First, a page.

For those of you with biological children, imagine total strangers approaching you and asking if your child is yours or if you are their "real" parent.  There's a pretty good chance you'd be offended.  But then go one step further.  Imagine this question from your children's point of view.  How would they feel if people were always asking if they belonged to you? 

Another "innocent" question often asked about our boys is, "Are they brothers?"  Of course they are brothers, and Mikea is every bit their sister! Again, would this question be asked of a family of biological children?  All these questions do is highlight the fact that our family isn't like everyone else's, our children aren't like everyone else's, and creates a separation between our children and their real parents. (And yes, I do mean that their real parents are my husband and myself).

I know we can't pretend we're not different from most families.  Daniel and Mikea will be in the same grade when they enter school and I can only imagine what the other kids will say when they find out they are brother and sister.  But I expect that from kids.  I'd just like adults who don't already know our story to be a little more sensitive and think twice before asking personal questions about our children.  I do believe the vast majority of people who ask these questions aren't intending any harm and are truly just curious.  And if someone wants to know about the process of adopting children from foster care, I am more than happy to share our experience.  But if I don't know you, understand that I will do so without sharing personal details about my own children.  My husband and I have decided that we're not willing to compromise our children's privacy anymore in order to satisfy a stranger's curiosity.

Project 52 Catch-Up

Project 52: Date Nights logo
I haven't been posting regular updates on our progress with Project 52, so here's a quick rundown of our last several dates...

Date #6
Billy led a Bible Study outside on the patio.  Then we drank coffee, ate cookies, listened to country music, and reminisced about our dating days before we were married.  It was an evening very soothing to the soul, marred only by an unfortunate incident with a mosquito hawk.  Back on our fifth date we started the tradition of taking a picture of ourselves partially covering our faces (because I was HORRIFIED at how homely and haggard I appear at the end of the day).  We continued the tradition:

Date #7
We worked on priority list/goals for our family with the ultimate goal of writing a Family Mission Statement.  We used the resources here as the basis for our discussion.  We didn't have time to finish, though, and will take up where we left off on a future date.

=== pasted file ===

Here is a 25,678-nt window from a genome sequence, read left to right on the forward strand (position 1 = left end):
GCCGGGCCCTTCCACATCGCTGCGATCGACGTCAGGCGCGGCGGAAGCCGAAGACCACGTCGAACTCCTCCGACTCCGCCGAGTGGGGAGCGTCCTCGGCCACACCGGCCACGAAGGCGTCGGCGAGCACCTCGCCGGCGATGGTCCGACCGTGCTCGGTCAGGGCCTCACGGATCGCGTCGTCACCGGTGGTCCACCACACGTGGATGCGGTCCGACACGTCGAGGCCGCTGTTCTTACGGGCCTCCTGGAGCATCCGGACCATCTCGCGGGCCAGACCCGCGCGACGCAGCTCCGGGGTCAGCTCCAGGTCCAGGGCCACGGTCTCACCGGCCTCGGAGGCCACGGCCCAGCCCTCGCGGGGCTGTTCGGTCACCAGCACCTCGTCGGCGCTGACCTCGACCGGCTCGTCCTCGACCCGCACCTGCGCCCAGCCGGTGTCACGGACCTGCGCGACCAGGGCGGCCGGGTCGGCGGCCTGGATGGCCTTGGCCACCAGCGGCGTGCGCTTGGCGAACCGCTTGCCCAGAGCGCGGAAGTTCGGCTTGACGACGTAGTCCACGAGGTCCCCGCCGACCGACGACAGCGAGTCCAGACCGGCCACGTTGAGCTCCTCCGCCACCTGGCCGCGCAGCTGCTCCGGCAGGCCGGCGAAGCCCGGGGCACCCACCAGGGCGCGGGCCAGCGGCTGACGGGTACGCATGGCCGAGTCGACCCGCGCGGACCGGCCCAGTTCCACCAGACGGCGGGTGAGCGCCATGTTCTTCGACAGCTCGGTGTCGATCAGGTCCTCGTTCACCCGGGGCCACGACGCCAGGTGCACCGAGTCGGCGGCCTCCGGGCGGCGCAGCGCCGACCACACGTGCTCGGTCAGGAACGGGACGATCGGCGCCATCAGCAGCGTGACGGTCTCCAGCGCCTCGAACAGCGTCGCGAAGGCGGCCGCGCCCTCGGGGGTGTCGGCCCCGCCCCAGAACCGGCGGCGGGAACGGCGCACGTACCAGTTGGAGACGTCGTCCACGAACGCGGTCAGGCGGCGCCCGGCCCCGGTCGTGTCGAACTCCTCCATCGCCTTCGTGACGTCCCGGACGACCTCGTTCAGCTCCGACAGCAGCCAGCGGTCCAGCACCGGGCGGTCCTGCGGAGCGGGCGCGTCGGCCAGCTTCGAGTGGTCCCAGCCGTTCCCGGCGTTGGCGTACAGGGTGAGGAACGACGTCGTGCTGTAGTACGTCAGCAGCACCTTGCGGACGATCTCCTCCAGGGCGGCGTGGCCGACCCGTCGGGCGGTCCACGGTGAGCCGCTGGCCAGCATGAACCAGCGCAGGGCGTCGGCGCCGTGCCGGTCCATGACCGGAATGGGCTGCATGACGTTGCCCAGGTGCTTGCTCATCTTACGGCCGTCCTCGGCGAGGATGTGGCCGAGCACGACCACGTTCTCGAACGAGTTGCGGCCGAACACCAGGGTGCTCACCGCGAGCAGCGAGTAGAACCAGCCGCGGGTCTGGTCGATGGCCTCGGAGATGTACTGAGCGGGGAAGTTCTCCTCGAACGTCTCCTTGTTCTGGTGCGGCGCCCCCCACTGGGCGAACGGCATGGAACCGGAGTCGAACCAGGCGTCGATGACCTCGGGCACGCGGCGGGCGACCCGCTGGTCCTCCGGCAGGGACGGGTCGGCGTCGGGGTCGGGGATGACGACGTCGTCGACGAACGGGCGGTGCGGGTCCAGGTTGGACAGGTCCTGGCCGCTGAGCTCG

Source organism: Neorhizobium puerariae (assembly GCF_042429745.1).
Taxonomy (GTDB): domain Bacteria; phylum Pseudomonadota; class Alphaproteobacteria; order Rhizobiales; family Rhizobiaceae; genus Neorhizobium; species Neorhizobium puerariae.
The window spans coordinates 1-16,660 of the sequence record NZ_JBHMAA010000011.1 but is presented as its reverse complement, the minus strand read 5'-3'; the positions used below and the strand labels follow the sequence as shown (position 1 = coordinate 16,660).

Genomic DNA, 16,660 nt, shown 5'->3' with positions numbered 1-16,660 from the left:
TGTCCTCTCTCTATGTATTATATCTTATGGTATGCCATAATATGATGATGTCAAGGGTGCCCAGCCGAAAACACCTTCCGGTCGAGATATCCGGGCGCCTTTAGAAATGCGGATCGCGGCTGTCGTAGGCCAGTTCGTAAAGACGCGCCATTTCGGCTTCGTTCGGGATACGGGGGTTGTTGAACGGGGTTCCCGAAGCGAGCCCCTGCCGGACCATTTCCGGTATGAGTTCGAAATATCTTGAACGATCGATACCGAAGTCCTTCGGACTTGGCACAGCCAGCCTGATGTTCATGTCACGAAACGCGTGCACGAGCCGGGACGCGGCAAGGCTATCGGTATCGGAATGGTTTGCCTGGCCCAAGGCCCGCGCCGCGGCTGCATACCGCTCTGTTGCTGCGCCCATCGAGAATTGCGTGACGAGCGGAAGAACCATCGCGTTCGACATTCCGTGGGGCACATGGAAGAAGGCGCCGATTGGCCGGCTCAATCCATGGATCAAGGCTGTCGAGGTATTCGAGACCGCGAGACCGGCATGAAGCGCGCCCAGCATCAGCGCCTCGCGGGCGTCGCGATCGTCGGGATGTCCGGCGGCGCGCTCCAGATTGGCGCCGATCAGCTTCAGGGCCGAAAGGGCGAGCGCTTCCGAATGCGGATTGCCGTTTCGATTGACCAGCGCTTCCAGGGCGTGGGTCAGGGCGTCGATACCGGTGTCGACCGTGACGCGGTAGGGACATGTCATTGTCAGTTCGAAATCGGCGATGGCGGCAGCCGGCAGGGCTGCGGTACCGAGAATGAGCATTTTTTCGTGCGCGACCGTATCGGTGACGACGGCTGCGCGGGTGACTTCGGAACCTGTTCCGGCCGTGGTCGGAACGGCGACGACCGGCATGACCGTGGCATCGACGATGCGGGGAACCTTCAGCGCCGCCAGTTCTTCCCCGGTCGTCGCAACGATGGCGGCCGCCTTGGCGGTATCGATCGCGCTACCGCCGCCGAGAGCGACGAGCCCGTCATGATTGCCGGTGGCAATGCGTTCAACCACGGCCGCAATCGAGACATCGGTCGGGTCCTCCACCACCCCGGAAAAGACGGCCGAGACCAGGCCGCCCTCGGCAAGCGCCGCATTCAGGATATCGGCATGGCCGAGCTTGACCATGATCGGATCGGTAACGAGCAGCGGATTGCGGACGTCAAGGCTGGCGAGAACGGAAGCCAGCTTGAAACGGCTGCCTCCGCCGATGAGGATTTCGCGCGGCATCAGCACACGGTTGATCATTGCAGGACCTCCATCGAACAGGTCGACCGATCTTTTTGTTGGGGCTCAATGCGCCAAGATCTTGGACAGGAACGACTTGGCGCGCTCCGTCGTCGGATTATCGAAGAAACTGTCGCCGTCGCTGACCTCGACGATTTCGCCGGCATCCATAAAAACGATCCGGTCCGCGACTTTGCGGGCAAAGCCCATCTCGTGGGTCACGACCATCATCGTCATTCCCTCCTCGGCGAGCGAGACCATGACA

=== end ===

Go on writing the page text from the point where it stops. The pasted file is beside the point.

Date #8
The day itself was absolutely horrible, including the discovery of some sort of blue ink all over a load of laundry.  But it was Date Night to the rescue! We began creating the Morrison Family Timeline: A Journey in Progress and ate homemade ice cream cookie sandwiches. Yum yum yum! (There are some really great photos of this night, including one of the beautiful flowers my husband drew for me, but they are locked away inside my spare camera and for the moment they have no means of coming out.)

Date #9
It was my turn to plan again, but it didn't feel right to have a date on Good Friday.  The plan was to do it on Saturday, but then we had so much to do to get ready for Easter Sunday that I had to recruit Billy to help me make mini-carrot cake cupcakes (he drew the carrots on with icing) and bird's nests (chow mein noodles covered with chocolate and peanut butter with a robin's egg candy inside).  So it was just kinda-sorta a date, but still fun.

Date #10
Egg-drop contest!  I borrowed this idea from overtiredmum.  We made lemon squares together and while they were in the oven we had a challenge to construct a transport device that would carry an egg safely from our upstairs bedroom window to the ground below.  We had a time limit, plus we also had to name our creations.  I honestly don't remember what mine was called, but Billy's was "Over. Easy."  Clever, right? We don't really know who won because I didn't open up my container until after I had thrown it up in the air again a few more times. (Duh.)

So there you have it.  Project 52 is still going strong.

Sunday, April 11, 2010

Bluebonnets and Blessings

Nothing says "springtime" better than itchy, watery eyes and nonstop sneezing a field of Texas bluebonnets.
And everyone knows that a field of wildflowers + cute little kids = great photographs.
God blessed us with abundant rains last fall which led to these gorgeous flowers.
And God blessed our family with four beautiful children.
He also blessed me with an amazing husband.
We can't wait until we make our newest blessing a permanent member of our family.  (And I will finally be able to show his face!)
These beautiful moments remind me that God is so good!
"Praise the LORD! Oh give thanks to the LORD, for he is good, for his steadfast love endures forever!" Psalm 106:1

Tuesday, April 6, 2010

Cuisenaire Rods

The other day while staring at the stacks of packed and half-unpacked boxes still in our garage, I noticed a box containing some of my old teaching supplies. There were all sorts of math manipulatives: counters, color tiles, pattern blocks, and Cuisenaire rods.  I brought them inside the house and quickly forgot all about the organizing I was supposed to do in the garage.

Today seemed like a good day to introduce the kids to the Cuisenaire rods because I'm still recovering from Easter and wasn't up for activities involving paint, glue, or anything else messy.  I really wasn't sure what the kids would do with the rods, but I wasn't too surprised when at first they built buildings and towers...

But then Daniel made see-saws:
And that sparked creativity in everyone else.  We had a train, boat, helicopter, airplane, scissors, and even the letter B.
The last picture is Daniel and his letter B.  It does kind of look like a lower-case B, even though he doesn't know what it is yet!  

Monday, April 5, 2010

A Blessed Easter Weekend

Two family gatherings and 3 church services in 4 days made for quite a busy weekend for the 500 Babies.  But it was all worth it as we spent time with extended family and our church family to celebrate the Resurrection of our Lord!  The kids enjoyed playing with cousins, hunting eggs, and eating more candy than was probably necessary.
As you can see there was also sand, wagon rides, and bluebonnets...the perfect blend of springtime fun in Texas!